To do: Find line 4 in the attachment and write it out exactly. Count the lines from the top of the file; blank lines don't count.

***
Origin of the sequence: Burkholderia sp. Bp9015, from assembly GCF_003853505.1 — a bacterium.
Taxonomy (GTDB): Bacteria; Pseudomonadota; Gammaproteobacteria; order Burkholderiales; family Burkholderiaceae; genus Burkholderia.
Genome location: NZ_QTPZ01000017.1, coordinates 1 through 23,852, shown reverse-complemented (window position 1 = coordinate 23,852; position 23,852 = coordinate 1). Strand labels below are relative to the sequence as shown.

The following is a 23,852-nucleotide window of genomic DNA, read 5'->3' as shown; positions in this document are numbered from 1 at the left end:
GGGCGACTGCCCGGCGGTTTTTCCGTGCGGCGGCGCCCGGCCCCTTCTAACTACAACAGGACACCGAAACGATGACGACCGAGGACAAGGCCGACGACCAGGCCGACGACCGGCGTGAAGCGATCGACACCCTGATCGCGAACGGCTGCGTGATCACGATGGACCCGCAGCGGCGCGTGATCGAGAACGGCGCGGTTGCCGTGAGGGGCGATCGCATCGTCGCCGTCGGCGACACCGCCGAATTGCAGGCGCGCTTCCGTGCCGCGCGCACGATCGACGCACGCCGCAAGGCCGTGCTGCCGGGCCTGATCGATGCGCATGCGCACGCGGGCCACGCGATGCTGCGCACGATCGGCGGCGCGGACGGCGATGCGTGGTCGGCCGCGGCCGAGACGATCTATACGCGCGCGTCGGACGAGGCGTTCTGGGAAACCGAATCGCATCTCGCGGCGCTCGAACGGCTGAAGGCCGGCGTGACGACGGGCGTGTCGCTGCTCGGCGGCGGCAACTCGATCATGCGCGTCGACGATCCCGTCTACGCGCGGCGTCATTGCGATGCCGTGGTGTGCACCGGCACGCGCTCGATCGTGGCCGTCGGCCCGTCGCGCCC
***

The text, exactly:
The following is a 23,852-nucleotide window of genomic DNA, read 5'->3' as shown; positions in this document are numbered from 1 at the left end: